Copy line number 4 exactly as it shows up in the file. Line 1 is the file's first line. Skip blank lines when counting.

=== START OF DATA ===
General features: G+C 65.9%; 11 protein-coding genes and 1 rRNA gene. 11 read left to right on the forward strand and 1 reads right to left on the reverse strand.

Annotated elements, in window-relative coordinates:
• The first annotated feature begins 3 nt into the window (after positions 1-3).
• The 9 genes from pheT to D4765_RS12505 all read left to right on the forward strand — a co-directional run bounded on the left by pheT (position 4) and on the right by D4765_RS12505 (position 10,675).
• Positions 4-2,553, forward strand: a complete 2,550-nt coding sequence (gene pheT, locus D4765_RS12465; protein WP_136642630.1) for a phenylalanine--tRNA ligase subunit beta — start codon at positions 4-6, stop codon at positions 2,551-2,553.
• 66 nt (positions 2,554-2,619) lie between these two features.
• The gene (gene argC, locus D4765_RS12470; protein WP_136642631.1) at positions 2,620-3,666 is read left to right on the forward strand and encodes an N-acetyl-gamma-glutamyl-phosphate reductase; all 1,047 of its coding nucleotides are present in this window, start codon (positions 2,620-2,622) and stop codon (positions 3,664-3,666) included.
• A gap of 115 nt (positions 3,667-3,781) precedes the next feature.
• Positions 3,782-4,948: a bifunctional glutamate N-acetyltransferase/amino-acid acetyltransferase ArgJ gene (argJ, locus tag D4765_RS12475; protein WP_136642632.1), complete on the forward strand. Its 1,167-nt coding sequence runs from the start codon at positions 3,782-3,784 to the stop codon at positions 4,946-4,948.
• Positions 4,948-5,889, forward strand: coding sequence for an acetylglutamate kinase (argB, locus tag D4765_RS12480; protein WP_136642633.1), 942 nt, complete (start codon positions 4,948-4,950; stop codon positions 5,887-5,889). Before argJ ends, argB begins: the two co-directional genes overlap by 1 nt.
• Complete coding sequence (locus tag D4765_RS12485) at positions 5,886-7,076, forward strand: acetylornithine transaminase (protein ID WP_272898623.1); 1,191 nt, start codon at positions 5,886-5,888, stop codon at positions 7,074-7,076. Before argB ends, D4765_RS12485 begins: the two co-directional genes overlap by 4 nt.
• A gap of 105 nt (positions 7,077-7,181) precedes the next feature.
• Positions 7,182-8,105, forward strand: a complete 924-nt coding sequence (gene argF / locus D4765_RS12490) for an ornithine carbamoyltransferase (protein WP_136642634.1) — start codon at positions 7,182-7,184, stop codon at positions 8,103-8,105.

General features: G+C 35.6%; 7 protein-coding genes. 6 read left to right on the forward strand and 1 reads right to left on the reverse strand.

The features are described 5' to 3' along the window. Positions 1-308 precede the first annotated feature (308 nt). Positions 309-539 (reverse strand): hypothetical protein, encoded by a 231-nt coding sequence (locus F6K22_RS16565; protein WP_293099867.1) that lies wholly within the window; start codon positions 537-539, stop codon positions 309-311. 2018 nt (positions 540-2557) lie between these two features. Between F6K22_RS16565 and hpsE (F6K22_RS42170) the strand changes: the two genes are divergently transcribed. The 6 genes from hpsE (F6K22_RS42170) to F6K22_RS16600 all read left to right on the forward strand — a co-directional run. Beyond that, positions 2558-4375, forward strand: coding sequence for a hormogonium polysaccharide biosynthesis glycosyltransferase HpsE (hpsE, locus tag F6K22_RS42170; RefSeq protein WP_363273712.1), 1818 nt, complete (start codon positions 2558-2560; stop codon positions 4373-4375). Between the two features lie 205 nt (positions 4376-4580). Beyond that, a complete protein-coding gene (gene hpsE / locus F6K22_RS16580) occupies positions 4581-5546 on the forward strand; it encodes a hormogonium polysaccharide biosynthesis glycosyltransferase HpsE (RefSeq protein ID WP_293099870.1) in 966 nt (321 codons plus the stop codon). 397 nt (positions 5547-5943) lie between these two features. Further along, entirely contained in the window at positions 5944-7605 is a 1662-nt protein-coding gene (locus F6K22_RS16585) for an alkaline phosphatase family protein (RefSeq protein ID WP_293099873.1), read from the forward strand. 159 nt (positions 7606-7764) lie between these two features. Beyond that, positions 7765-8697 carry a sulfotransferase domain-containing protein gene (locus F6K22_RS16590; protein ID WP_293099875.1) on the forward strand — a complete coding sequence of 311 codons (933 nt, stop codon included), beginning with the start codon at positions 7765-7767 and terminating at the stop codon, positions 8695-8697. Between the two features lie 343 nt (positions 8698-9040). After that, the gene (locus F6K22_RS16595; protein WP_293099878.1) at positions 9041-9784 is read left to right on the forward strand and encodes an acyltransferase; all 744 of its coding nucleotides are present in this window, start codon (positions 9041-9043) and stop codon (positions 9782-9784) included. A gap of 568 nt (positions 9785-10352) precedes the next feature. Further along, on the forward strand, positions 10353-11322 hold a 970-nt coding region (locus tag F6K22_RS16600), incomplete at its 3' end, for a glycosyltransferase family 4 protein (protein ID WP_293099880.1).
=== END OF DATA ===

• The 9 genes from pheT to D4765_RS12505 all read left to right on the forward strand — a co-directional run bounded on the left by pheT (position 4) and on the right by D4765_RS12505 (position 10,675).